In this research, we explore the ways in which Finnish endurance athletes construct and negotiate meanings in athletic career and retirement. Career studies in occupational psychology suggest that existential concerns can play a vital role in people’s career choices and transitions (Mcmorland & Lips-Wiersma 2006); yet an existential framework has rarely been utilized in athletic career research. Existential psychology places the questions of meaning, choice, responsibility, authenticity, finitude and loneliness at the center of human existence. It has the potential to provide insights into how athletes bring meaning to critical situations in sports, such as injuries, overtraining, burnout, aging and retirement. Moreover, it acknowledges that spirituality can be a major source of meaning in some athletes’ lives (Nesti 2011). For this study, life story interviews were conducted with 10 male elite runners and/or orienteers to understand how their narrations about career, key events in sport and life and perceptions of successes and failures are permuted with their personal values and cultural worldviews. Exploring personal narratives is informative, because they also reveal how cultural master narratives (dominant sociocultural forms of interpretation) influence the ways in which people render events meaningful. From a narrative perspective, it has been acknowledged that the performance narrative dominates competitive sports (Carless & Douglas 2009). This narrative, emphasizing single-minded dedication from the athlete, is potentially problematic in boundary situations such as injuries and retirement. Our analysis revealed that most athletes narrated performance-oriented stories from their youth, but some re-evaluated meaning in sport when facing boundary situations such as injury or physical decline. The ways in which athletes constructed narratives about sport participation and the experience of aging significantly impacted the quality of their transition out of top level and how they related to sport after that. We suggest that the existential-narrative approach has high potential for consultation with athletes in career crises and transitions, where the consultant can help the athlete to explore alternative narratives to find new meaning in these possibly challenging situations.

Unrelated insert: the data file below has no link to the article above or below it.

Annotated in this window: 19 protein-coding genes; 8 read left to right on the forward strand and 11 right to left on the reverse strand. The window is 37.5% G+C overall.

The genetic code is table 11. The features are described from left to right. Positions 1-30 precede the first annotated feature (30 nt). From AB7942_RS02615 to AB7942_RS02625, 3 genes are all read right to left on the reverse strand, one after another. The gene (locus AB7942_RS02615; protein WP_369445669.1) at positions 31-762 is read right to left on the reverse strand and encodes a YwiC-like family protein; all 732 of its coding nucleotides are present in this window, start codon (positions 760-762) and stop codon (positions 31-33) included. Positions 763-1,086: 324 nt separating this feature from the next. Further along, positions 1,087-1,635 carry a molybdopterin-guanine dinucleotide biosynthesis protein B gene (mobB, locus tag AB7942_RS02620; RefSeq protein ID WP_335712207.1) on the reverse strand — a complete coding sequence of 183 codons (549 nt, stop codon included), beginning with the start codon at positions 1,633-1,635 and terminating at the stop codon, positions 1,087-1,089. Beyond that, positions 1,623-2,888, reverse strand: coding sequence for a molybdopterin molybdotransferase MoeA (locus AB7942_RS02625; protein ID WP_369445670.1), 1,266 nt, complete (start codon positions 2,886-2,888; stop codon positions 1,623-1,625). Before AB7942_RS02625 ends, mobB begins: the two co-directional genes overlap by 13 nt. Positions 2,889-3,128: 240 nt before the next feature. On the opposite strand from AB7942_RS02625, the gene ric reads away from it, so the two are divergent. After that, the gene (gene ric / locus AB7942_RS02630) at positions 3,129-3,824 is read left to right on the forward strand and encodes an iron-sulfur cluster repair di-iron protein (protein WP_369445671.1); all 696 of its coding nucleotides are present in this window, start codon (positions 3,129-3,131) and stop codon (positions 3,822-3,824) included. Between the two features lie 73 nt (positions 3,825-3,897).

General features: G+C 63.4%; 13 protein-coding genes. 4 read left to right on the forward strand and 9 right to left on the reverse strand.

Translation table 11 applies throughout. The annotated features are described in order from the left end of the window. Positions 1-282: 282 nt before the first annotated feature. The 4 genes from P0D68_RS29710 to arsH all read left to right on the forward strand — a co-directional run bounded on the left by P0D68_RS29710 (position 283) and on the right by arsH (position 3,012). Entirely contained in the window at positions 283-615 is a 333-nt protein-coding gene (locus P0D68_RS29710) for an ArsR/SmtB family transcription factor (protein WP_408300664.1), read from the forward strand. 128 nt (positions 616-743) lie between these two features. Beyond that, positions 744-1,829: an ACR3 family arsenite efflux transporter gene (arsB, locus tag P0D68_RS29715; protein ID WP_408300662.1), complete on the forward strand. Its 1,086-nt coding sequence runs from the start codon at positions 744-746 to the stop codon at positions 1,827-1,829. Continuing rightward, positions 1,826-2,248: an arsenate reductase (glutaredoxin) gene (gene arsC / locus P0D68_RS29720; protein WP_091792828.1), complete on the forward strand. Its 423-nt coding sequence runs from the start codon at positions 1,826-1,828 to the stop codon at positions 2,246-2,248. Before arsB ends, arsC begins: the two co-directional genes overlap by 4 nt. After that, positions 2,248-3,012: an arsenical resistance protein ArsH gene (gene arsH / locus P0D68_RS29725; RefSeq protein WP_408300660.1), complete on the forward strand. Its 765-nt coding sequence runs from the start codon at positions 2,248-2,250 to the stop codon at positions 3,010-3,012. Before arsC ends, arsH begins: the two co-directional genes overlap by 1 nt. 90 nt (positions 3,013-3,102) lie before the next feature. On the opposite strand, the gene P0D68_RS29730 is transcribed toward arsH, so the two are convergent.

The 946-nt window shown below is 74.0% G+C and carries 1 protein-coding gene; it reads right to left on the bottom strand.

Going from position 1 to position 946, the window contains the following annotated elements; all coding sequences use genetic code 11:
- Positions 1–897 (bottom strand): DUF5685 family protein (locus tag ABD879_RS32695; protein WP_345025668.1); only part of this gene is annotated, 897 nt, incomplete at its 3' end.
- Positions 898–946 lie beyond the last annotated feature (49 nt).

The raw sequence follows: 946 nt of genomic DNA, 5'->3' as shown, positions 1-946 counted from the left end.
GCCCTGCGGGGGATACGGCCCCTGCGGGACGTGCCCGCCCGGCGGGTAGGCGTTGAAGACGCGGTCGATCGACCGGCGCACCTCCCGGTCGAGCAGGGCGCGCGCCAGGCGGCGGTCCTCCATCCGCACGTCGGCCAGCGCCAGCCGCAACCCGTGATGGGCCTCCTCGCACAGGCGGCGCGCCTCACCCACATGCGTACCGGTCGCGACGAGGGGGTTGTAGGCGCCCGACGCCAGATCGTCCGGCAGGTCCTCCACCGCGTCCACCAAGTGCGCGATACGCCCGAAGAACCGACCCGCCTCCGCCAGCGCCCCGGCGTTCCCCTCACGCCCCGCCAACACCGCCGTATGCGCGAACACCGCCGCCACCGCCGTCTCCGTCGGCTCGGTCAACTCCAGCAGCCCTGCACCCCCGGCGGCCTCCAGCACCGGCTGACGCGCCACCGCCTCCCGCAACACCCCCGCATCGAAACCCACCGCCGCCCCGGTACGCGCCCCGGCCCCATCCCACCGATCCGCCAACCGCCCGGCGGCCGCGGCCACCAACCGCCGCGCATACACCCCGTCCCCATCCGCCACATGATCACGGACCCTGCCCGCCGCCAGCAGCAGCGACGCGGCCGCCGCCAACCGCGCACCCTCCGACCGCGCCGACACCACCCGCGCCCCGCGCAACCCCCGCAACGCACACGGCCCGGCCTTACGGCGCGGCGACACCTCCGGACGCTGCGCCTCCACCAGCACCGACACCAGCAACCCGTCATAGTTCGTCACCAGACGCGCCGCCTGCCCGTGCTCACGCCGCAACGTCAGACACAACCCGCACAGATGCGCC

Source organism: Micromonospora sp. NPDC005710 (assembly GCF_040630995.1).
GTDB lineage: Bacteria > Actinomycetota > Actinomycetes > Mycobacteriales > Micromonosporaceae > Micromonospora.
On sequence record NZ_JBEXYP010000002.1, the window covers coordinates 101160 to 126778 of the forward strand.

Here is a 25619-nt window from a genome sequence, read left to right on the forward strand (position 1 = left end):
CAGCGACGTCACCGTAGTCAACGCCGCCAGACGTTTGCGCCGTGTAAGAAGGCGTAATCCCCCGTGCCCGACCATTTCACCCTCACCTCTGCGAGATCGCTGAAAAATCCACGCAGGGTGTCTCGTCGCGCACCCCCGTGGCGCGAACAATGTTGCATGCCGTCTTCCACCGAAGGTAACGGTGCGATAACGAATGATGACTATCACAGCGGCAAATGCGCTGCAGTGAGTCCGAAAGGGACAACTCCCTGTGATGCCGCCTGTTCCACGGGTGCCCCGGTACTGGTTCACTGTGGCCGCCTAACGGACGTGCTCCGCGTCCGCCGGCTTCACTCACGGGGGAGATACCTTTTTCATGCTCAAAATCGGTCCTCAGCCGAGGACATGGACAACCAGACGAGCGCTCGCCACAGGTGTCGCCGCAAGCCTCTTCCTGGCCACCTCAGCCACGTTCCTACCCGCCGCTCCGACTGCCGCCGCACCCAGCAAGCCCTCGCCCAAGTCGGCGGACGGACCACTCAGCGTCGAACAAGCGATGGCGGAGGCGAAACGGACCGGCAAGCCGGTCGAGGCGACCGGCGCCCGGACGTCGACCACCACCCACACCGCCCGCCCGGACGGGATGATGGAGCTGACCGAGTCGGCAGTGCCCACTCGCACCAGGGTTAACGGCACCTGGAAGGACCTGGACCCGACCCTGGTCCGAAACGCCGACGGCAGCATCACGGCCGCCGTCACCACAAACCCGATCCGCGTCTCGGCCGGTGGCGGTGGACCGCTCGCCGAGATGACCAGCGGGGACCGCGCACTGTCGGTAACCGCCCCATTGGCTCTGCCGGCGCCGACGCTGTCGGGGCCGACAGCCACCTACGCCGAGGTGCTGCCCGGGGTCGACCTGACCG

culture; existential-narrative approach; Finnish endurance athletes; meaning